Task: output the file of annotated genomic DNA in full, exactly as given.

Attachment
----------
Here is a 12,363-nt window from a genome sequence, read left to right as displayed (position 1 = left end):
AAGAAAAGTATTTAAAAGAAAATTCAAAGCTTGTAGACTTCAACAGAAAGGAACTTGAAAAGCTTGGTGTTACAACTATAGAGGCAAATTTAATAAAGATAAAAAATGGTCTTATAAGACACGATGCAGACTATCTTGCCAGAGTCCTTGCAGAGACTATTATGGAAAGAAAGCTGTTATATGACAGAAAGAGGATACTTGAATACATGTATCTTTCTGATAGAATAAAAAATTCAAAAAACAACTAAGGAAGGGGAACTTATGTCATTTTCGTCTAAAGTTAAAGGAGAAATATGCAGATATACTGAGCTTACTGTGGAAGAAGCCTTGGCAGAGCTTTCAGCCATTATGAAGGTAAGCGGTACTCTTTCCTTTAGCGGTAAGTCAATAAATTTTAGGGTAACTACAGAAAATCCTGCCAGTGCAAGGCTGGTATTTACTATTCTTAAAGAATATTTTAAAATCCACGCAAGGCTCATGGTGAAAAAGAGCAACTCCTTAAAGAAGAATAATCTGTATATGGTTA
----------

Here is a 12,363-nt window from a genome sequence, read left to right as displayed (position 1 = left end):
AAGAAAAGTATTTAAAAGAAAATTCAAAGCTTGTAGACTTCAACAGAAAGGAACTTGAAAAGCTTGGTGTTACAACTATAGAGGCAAATTTAATAAAGATAAAAAATGGTCTTATAAGACACGATGCAGACTATCTTGCCAGAGTCCTTGCAGAGACTATTATGGAAAGAAAGCTGTTATATGACAGAAAGAGGATACTTGAATACATGTATCTTTCTGATAGAATAAAAAATTCAAAAAACAACTAAGGAAGGGGAACTTATGTCATTTTCGTCTAAAGTTAAAGGAGAAATATGCAGATATACTGAGCTTACTGTGGAAGAAGCCTTGGCAGAGCTTTCAGCCATTATGAAGGTAAGCGGTACTCTTTCCTTTAGCGGTAAGTCAATAAATTTTAGGGTAACTACAGAAAATCCTGCCAGTGCAAGGCTGGTATTTACTATTCTTAAAGAATATTTTAAAATCCACGCAAGGCTCATGGTGAAAAAGAGCAACTCCTTAAAGAAGAATAATCTGTATATGGTTA